Essay on Settler Innocence in Stagecoach movie and media

Submitted By bibip
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Settler Innocence in Stagecoach movie and media The mythology of settler innocence was necessary for white settlers to justify their conquest of the West, which inevitably involved displacing Native American civilizations. Settler innocence is often framed through the lens of race and gender in order to serve two purposes. First, settler innocence through the lens of race constructs a dualistic perspective of race in which whites are viewed as innocents and Native Americans are viewed as savages. Second, settler innocence through the lens of gender maximizes sympathy for settlers’ victims as females are predated upon by Natives. Both lenses support the mythology of settler victimization, facilitate the white conquest of the West, and justify settler violence against Native Americans. Settler colonialism requires the elimination of natives as a way in which innocent settlers can colonize and take control over the land because settlers can use the land better than natives could (Wolfe 389). The primary motive for this logic of elimination is not race but access to territory (Wolfe 388) which settlers can improve the land and set up in place a new society moving progress to the West. This view of Western landscape was portrayed by Catlin’s paintings recreating an empty space to be conquered with fading Indians on it (John 174). Thus, Western media portrayed settler colonialism in a sense of victimhood which innocent settlers were forced to exile Europe and came to America. Then, they were required to conquer the wilderness land in order to survive (Limerick 19).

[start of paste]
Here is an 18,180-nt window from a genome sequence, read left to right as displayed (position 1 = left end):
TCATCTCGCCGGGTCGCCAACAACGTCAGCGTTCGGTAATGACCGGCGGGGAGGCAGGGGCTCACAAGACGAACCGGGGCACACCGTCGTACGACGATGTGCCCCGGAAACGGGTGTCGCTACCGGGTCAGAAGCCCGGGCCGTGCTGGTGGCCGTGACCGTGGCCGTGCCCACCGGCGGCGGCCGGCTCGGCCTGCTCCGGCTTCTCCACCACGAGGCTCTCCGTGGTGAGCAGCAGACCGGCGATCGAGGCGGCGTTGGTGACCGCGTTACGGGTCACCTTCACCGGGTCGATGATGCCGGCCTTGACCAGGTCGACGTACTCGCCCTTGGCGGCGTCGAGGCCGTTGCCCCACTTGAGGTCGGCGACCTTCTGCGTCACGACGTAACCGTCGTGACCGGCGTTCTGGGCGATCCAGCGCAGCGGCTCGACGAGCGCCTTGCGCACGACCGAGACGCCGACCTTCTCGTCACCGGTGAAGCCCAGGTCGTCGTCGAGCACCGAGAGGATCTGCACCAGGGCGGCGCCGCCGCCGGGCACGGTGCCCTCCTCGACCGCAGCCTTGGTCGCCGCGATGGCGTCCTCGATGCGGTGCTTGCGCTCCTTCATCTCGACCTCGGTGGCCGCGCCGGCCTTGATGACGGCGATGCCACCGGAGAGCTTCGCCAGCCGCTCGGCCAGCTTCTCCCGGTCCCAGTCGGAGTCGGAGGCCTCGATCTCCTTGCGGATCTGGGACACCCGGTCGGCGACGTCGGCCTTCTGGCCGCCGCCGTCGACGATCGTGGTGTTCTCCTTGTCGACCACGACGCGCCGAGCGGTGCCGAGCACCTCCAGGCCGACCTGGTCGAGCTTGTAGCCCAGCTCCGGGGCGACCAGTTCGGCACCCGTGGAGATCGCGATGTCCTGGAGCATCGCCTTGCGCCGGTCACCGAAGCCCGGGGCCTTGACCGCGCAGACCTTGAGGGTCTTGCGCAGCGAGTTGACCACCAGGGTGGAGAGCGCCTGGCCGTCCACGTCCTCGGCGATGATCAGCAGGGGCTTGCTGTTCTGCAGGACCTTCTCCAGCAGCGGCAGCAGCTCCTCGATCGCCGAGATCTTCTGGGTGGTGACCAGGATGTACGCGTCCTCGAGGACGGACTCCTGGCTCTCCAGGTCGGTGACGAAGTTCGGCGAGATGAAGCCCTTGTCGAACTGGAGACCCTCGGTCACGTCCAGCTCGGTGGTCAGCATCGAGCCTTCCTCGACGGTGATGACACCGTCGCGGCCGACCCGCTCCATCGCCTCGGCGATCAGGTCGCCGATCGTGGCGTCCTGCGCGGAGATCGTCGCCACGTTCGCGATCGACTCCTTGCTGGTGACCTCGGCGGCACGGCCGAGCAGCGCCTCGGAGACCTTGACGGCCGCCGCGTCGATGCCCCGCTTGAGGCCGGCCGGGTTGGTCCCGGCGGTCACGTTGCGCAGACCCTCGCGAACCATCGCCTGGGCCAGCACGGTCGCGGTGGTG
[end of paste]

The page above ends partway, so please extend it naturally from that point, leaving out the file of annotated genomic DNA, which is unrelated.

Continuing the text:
In Stagecoach race is represented as a degradation of native women and racism against not white cultures like Mexicans or Natives. Gender is differentiated: men’s role is active protecting white women. Ringo Kid is showed as the ideal American being independent, honorable and standing by his word. Women are portrayed as helpless and needed of care like Mrs. Mallory who is on charge of reproduce white bodies to populate the land. Interestingly, settler innocence is presented in a contradictory manner in the 1939 film, Stagecoach. Certainly, racial and gendered lenses present white settlers as victims of Natives savagery, thus justifying conquest and violence against them. However, the white characters in the film are hardly idealized as innocent victims. Rather, they are presented as anti-heroes who take refuge in the West because of its lawless condition. Dallas is a prostitute who flees after being outcast by a Western town. The doctor is a drunk. Ringo Kid is a fugitive embarked on a crusade of vengeance. The banker is an embezzler. Hatfield is a gambler. None of these characters fit an idealized version of settler innocence, though they do become antagonists of Natives. The moral ambiguity of the white settlers in Stagecoach challenges the simplistic and theoretical notions of settler innocence. For example, Patricia Nelson Limerick claims that settler innocence meant that “the